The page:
ACCURACY OF STANDARD THERMODYNAMIC DATA AND SOME INFLUENCING FACTORS
Authors: O.G. Polyachenok, E.I. Ashmyanskaya, S.I. Voitenko, E.N. Dudkina, L.D. Polyachenok, Department of Chemistry, Mogilev State University of Foodstuffs, Mogilev, Belarus, and others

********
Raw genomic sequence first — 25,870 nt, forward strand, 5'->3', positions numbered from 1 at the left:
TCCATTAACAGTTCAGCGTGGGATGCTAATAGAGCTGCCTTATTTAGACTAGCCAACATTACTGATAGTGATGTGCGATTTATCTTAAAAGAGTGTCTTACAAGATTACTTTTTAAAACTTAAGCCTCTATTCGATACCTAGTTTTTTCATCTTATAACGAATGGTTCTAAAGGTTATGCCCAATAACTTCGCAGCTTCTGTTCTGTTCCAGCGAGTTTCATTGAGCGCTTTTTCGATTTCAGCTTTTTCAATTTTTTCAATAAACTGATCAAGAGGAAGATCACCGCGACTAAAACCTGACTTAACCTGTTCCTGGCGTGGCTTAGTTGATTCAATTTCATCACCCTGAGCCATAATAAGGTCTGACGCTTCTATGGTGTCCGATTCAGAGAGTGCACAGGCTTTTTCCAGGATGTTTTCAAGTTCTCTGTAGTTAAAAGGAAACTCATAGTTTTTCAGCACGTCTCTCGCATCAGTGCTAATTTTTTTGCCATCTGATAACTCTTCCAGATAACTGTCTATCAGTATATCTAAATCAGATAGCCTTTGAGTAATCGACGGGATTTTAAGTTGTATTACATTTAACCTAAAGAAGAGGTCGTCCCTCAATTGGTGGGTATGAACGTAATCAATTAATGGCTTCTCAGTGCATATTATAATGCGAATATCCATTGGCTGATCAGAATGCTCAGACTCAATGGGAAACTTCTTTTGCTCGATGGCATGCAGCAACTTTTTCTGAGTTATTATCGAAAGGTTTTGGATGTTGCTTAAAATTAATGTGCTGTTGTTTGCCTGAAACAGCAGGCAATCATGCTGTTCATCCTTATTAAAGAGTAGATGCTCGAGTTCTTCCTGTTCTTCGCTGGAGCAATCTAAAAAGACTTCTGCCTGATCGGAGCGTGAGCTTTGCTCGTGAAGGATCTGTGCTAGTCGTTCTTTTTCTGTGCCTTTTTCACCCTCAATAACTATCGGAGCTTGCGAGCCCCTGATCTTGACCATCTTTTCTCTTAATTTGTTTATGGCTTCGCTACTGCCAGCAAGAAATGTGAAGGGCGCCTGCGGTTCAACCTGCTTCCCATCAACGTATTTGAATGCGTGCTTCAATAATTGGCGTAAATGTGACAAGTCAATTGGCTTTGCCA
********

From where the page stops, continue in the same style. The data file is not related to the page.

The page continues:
Abstract: Four factors influencing the accuracy of the thermodynamic data obtained in thermochemical or equilibrium measurements are discussed: metastable state of a substance, in particular its high dispersity; stoichiometric purity of a substance; exact stoichiometry of the reaction investigated; approximate account of the heat capacity and entropy change in equilibrium measurements. General thermodynamic relations for the systems anhydrous salt – its lowest hydrate – water vapour are considered to show the influence of a metastable (superdisperse) phase formation of the lowest hydrate studied on the results of tensimetric equilibrium measurements. Suggestion is advanced that the presence of such phase may have an influence also on the results of other physicochemical, i.e. thermochemical measurements. High emphasis is placed on the fact that appreciable errors in the results of thermodynamic investigations may originate from insufficient attention to the minute details of synthesis and analysis of stoichiometrically pure substances. It is concluded that thermochemical and thermogravimetrical studies of metal salt hydrates demand the water content accuracy not less than 1%. New experimental results for the lowest hydrates of calcium and barium chlorides are given, illustrating the problems emerging sometimes in tensimetric and derivatographic practice, when the assumed scheme of the process may prove to be incorrect. Thermodynamic quantities are derived for CaCl2·H2O (α, β) decomposition. The formation of a new lowest hydrate 3BaCl2·2H2O is found out when the effect of sintering the substance is eliminated.